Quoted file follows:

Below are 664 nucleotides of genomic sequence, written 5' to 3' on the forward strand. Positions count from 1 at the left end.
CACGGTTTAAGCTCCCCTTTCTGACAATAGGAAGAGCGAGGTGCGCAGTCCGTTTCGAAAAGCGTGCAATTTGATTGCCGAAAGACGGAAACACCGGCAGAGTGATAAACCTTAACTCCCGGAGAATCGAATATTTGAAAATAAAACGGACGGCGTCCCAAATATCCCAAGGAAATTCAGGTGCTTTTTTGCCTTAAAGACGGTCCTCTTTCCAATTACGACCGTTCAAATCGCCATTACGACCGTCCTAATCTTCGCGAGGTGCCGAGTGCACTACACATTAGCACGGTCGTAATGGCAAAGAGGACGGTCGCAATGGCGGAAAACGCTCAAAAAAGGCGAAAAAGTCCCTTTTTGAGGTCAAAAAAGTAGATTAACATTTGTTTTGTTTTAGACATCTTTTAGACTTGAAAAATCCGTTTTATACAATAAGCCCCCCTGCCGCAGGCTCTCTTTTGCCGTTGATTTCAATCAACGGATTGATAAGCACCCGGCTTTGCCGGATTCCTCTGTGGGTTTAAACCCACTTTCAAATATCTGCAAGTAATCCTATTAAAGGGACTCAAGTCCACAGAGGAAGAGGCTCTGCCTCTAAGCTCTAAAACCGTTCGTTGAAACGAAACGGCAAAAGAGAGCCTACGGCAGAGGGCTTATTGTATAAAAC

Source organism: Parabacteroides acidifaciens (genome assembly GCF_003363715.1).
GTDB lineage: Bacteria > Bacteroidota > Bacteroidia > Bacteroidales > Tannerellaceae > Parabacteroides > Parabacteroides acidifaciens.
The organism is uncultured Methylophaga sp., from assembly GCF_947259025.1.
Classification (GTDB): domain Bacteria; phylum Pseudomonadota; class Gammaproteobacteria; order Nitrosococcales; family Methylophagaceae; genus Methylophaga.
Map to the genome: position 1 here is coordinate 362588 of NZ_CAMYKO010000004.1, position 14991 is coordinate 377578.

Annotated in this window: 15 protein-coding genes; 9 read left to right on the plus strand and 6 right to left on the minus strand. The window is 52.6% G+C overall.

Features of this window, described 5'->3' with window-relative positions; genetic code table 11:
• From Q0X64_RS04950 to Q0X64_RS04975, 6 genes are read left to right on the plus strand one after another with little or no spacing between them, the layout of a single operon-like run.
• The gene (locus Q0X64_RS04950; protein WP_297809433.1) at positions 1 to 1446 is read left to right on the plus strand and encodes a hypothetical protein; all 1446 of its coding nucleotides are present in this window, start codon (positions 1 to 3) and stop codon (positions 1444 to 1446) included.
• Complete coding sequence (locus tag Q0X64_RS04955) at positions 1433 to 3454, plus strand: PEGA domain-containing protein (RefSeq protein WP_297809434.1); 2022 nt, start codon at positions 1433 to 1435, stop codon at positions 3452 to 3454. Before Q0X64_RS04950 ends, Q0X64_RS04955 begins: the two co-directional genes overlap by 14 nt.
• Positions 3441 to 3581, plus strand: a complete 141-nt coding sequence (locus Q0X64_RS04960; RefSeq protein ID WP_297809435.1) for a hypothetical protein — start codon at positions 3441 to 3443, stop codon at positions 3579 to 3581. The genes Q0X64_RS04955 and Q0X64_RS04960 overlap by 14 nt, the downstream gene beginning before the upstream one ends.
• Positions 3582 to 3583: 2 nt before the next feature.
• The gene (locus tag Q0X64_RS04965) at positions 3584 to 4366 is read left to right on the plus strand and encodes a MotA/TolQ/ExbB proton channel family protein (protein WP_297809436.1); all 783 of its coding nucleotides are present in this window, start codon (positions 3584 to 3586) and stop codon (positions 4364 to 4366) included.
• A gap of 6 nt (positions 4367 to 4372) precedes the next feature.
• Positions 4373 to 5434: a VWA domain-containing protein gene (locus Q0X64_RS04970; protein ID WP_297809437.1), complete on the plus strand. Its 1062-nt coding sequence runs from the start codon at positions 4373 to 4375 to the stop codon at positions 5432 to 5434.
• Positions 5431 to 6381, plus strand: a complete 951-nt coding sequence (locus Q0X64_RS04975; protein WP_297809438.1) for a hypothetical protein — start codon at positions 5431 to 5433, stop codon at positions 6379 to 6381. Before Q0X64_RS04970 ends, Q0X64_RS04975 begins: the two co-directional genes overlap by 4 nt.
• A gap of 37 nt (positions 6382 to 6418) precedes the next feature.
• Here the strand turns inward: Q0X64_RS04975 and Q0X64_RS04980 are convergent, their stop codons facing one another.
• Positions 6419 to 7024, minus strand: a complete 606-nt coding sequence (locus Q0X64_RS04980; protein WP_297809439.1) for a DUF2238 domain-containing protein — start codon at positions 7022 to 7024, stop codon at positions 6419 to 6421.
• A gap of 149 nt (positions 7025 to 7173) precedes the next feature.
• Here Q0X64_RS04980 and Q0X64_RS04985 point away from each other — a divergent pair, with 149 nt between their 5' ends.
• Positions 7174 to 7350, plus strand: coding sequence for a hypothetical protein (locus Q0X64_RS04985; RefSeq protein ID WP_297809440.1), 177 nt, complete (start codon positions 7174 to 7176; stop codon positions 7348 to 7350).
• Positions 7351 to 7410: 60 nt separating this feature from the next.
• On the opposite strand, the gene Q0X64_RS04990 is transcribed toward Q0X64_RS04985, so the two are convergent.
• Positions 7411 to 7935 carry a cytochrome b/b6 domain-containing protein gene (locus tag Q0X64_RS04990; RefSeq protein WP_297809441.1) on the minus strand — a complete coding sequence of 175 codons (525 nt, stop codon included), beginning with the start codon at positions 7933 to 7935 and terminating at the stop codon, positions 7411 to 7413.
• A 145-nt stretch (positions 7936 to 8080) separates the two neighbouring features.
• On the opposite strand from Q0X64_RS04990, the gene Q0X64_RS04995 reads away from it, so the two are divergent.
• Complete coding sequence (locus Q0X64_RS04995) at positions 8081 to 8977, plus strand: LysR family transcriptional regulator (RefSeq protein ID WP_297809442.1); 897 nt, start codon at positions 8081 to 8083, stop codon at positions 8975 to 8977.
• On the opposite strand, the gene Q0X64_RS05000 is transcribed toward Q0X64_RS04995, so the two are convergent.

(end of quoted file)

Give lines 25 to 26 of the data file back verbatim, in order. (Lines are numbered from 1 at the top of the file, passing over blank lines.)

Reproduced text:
• Positions 7351 to 7410: 60 nt separating this feature from the next.
• On the opposite strand, the gene Q0X64_RS04990 is transcribed toward Q0X64_RS04985, so the two are convergent.